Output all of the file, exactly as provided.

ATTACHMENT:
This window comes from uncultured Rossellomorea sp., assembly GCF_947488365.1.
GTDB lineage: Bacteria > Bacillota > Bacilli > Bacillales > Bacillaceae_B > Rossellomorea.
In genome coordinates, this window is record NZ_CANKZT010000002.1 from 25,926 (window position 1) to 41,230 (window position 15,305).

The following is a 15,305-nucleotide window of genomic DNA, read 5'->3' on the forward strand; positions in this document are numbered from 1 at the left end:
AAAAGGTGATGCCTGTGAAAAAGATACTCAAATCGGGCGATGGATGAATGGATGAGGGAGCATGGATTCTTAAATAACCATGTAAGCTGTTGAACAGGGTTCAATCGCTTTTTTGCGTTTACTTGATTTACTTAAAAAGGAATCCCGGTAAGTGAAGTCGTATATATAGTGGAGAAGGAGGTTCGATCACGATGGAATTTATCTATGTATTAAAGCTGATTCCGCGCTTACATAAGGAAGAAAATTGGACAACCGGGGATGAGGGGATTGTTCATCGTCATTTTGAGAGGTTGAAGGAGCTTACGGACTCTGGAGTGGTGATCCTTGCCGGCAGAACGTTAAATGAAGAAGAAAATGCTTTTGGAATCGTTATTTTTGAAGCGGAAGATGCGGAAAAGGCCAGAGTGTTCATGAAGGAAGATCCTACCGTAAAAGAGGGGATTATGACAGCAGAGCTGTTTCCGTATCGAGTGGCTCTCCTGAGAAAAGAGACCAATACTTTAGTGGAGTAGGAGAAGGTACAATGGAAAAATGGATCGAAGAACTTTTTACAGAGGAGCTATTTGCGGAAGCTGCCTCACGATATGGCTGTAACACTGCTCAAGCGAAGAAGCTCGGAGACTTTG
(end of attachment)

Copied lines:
This window comes from uncultured Rossellomorea sp., assembly GCF_947488365.1.
GTDB lineage: Bacteria > Bacillota > Bacilli > Bacillales > Bacillaceae_B > Rossellomorea.
In genome coordinates, this window is record NZ_CANKZT010000002.1 from 25,926 (window position 1) to 41,230 (window position 15,305).

The following is a 15,305-nucleotide window of genomic DNA, read 5'->3' on the forward strand; positions in this document are numbered from 1 at the left end:
AAAAGGTGATGCCTGTGAAAAAGATACTCAAATCGGGCGATGGATGAATGGATGAGGGAGCATGGATTCTTAAATAACCATGTAAGCTGTTGAACAGGGTTCAATCGCTTTTTTGCGTTTACTTGATTTACTTAAAAAGGAATCCCGGTAAGTGAAGTCGTATATATAGTGGAGAAGGAGGTTCGATCACGATGGAATTTATCTATGTATTAAAGCTGATTCCGCGCTTACATAAGGAAGAAAATTGGACAACCGGGGATGAGGGGATTGTTCATCGTCATTTTGAGAGGTTGAAGGAGCTTACGGACTCTGGAGTGGTGATCCTTGCCGGCAGAACGTTAAATGAAGAAGAAAATGCTTTTGGAATCGTTATTTTTGAAGCGGAAGATGCGGAAAAGGCCAGAGTGTTCATGAAGGAAGATCCTACCGTAAAAGAGGGGATTATGACAGCAGAGCTGTTTCCGTATCGAGTGGCTCTCCTGAGAAAAGAGACCAATACTTTAGTGGAGTAGGAGAAGGTACAATGGAAAAATGGATCGAAGAACTTTTTACAGAGGAGCTATTTGCGGAAGCTGCCTCACGATATGGCTGTAACACTGCTCAAGCGAAGAAGCTCGGAGACTTTG